The University of Queensland Gatton, School of Agriculture and Food Sciences, Gatton Qld 4343, Australia.
Journal of Applied Horticulture, 2011, volume 13, issue 2, pages 101-107.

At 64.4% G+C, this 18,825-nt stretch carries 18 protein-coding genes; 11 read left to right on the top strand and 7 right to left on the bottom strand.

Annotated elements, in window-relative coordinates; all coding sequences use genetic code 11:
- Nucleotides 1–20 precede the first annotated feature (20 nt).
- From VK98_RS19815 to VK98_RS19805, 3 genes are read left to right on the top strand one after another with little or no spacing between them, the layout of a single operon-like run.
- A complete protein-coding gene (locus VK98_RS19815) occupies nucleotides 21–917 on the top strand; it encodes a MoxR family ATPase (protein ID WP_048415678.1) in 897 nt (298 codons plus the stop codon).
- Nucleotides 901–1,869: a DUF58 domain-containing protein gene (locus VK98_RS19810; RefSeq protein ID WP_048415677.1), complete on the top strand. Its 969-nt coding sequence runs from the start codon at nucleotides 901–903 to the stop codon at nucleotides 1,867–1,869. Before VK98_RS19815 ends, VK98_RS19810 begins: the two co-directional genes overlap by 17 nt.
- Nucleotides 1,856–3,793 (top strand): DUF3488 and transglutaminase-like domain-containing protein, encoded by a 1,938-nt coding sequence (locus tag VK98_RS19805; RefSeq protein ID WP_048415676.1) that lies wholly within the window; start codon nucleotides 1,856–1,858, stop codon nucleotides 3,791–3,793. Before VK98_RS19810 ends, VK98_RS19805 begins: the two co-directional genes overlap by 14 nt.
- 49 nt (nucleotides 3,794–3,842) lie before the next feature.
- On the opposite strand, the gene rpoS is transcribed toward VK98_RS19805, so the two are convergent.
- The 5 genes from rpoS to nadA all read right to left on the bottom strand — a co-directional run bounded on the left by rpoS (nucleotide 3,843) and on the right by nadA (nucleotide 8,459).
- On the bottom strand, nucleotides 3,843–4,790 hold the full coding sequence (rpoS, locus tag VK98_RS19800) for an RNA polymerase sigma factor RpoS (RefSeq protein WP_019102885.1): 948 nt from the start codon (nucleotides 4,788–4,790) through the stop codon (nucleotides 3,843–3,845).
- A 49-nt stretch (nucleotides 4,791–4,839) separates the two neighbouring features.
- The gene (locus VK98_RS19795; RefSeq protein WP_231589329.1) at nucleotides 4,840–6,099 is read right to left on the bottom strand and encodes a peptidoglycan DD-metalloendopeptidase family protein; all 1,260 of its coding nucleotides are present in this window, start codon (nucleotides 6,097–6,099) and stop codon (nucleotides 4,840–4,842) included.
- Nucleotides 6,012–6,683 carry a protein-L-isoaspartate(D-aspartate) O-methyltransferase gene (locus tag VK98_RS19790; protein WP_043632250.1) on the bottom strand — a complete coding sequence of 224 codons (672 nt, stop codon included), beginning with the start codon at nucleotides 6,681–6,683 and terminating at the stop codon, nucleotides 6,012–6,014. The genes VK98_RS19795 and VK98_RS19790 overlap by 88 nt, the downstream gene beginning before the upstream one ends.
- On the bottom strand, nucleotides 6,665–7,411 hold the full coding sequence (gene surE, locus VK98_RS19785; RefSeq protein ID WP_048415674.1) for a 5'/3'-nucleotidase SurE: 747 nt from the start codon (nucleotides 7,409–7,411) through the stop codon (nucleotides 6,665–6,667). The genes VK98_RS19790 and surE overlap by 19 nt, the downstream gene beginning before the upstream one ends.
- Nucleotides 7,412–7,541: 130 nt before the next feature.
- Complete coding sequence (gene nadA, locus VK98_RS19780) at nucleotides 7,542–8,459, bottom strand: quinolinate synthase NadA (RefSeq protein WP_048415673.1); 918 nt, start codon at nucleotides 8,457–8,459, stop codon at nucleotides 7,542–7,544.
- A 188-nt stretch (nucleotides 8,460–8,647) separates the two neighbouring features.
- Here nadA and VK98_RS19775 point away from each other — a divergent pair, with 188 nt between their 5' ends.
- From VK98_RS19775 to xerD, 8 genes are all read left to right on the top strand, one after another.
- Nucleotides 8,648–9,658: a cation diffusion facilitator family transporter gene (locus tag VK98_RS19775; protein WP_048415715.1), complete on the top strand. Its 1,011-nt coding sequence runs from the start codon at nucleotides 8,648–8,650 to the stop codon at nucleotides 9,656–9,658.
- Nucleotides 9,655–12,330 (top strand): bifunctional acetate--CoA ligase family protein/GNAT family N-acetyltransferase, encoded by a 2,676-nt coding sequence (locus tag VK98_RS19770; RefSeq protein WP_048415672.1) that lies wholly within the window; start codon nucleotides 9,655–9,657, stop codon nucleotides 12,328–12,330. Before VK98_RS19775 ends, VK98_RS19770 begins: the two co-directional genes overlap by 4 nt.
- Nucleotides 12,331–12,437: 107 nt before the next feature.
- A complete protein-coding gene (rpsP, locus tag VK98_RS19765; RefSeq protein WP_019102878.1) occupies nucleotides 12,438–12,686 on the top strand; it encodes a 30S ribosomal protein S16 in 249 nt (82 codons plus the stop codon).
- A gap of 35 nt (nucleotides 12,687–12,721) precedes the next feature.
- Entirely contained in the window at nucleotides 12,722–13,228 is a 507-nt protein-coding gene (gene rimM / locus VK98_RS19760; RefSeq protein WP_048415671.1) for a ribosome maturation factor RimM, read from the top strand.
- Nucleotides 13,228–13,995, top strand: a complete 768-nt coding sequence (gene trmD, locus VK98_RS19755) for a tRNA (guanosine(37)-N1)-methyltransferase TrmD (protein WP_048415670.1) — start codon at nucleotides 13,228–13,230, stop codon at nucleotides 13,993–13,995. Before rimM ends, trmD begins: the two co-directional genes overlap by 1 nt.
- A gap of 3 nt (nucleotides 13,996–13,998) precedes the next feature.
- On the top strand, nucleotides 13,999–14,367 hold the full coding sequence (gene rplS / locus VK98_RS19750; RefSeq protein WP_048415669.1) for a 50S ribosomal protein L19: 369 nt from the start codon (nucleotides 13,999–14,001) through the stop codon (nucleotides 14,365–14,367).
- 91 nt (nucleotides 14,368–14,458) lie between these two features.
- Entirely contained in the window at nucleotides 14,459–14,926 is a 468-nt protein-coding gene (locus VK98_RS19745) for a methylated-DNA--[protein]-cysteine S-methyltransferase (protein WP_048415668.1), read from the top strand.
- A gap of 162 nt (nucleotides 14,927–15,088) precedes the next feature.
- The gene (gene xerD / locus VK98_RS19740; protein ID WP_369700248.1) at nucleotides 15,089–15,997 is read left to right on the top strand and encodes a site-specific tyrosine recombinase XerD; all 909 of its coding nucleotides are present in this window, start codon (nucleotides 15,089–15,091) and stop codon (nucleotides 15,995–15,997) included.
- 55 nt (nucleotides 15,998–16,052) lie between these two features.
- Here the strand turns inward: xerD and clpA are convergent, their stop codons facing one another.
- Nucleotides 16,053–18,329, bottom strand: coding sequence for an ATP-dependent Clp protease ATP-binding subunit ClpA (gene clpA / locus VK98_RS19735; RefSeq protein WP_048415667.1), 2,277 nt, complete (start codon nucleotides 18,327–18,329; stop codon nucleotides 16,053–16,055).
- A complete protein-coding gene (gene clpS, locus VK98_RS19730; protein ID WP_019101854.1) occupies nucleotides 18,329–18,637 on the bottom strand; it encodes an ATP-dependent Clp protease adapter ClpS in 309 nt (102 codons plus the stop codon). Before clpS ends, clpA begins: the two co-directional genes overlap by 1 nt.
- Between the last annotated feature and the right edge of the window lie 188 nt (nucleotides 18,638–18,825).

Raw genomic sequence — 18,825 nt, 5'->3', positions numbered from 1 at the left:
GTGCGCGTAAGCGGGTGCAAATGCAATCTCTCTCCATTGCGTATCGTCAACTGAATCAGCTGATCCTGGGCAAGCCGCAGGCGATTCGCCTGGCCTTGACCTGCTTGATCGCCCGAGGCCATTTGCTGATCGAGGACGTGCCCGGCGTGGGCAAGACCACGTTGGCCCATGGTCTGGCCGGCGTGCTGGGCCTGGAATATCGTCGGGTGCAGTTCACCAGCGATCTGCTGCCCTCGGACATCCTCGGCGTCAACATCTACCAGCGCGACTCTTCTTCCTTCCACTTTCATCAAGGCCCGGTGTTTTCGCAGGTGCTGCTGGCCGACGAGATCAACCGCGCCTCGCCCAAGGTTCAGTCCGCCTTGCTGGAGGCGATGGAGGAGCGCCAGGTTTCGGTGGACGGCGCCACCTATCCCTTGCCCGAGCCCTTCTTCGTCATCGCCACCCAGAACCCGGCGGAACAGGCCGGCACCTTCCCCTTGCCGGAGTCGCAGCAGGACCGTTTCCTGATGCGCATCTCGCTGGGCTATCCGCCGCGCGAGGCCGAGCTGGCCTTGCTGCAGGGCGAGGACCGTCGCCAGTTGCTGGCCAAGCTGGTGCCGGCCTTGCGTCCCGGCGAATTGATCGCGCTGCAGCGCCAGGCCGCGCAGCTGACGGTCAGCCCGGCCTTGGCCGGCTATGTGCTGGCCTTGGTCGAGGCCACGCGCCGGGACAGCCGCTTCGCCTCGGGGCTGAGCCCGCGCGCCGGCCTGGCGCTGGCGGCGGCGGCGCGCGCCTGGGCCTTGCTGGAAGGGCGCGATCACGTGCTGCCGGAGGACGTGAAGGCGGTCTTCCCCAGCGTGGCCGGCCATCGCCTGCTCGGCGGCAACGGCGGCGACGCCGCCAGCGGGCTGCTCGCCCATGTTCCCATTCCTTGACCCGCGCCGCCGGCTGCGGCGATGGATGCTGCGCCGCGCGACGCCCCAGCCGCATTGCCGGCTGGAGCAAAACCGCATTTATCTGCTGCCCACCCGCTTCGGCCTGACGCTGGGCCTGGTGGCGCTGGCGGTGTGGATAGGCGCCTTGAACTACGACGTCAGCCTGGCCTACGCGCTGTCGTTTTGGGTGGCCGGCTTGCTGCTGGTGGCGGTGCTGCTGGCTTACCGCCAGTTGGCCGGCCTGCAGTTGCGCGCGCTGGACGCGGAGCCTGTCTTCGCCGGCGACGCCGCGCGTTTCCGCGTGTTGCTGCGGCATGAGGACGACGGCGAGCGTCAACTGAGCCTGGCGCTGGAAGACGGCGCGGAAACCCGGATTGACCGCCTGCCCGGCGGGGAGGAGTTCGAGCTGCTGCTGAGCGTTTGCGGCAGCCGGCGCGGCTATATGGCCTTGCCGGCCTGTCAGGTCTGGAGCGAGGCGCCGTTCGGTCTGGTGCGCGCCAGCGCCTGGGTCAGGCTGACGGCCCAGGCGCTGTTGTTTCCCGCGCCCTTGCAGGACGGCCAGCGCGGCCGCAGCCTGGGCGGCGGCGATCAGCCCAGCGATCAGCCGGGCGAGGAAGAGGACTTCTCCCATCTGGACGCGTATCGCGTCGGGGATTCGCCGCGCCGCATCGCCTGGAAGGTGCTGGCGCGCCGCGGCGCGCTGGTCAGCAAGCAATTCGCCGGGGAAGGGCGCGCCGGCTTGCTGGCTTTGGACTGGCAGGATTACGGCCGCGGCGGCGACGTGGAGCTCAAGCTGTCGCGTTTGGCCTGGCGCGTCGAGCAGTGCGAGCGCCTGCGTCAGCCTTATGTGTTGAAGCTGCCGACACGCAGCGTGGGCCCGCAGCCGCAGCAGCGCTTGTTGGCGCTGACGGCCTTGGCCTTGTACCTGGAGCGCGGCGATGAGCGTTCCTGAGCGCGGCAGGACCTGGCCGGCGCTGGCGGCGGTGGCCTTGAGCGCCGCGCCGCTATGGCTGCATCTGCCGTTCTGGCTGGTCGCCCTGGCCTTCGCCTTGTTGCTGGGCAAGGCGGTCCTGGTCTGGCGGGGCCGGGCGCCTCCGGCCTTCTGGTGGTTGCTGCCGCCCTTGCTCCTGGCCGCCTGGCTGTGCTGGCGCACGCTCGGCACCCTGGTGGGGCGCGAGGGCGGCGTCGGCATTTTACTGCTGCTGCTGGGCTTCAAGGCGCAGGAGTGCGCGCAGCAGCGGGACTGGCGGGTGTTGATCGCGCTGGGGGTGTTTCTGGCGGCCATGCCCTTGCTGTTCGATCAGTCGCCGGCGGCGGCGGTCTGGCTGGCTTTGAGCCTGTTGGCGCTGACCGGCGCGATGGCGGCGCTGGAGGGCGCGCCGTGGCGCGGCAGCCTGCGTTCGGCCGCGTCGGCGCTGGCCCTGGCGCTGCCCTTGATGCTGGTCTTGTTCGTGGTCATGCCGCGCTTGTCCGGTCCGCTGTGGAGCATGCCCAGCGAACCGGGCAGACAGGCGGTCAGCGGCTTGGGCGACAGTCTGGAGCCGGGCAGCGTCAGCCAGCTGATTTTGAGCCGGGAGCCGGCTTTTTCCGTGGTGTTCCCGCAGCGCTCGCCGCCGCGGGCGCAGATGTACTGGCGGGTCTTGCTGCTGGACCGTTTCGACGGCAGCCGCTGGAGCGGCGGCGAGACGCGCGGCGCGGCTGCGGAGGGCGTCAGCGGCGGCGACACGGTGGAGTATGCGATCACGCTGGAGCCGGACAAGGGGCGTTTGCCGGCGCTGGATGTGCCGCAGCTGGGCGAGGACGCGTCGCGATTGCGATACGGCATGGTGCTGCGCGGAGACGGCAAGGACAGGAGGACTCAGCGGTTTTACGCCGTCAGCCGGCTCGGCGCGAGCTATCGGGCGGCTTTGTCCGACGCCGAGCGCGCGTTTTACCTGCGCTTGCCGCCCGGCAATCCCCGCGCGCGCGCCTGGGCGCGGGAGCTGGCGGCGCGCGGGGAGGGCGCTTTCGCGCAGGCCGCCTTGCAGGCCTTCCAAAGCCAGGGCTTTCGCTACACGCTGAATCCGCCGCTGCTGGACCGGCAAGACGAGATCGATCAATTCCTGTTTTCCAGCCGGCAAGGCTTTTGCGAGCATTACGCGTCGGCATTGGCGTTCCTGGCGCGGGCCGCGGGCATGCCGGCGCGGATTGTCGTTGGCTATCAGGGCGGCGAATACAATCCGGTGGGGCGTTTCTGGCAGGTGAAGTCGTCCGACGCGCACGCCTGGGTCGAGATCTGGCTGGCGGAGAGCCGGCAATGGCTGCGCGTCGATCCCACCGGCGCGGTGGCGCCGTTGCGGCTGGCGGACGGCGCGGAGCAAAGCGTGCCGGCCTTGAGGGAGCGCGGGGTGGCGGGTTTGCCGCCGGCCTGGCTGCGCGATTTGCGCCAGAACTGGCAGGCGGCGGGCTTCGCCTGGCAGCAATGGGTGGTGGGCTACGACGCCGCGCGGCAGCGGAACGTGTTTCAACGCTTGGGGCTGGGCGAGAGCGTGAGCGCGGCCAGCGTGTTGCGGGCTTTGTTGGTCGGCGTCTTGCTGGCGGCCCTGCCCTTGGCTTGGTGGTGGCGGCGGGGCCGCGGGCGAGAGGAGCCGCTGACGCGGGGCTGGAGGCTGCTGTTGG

Abstract: Somatic hybridization of mango via protoplast fusion was attempted at cultivar level. Enzymatically isolated protoplasts from leaves of greenhouse-grown seedlings of cvs. 'Tommy Atkins', 'Keitt' and 'Haden' and from proembryonic masses (PEMs) of cv. 'Kensington Pride' were used. Protoplasts were fused by polyethylene glycol (PEG), embedded in Ca-alginate beads and cultured in shallow liquid culture on shaker (30 rpm). After 4 weeks, Ca-alginate beads were depolymerized and released microcolonies of PEMs were plated onto the solid culture media. After two consecutive subcultures, fast growing large clumps of PEMs were picked up and cultured as PEMs line for analyses. Flow cytometry analysis of 242 PEMs lines revealed 41 tetraploid lines. DNA fingerprinting of the regenerated embryos from the tetraploid lines showed that only four lines were somatic hybrids, all resulting from 'Haden' + 'Kensington Pride' protoplast fusions. By contrast, the tetraploid lines from 'Keitt' + 'Kensington Pride' and 'Tommy Atkins' + 'Kensington Pride' were autotetraploids. Root-tip chromosome counts on resulting germinated cotyledonary embryos confirmed that somatic hybrid embryo lines had a chromosome number of 2n=4x=80 compared to diploid parents (2n=2x=40). Of 50 deflasked somatic-hybrid, in vitro plantlets with true leaves only 3 plantlets formed the healthy apical bud (meristem) in the soil and grew normally.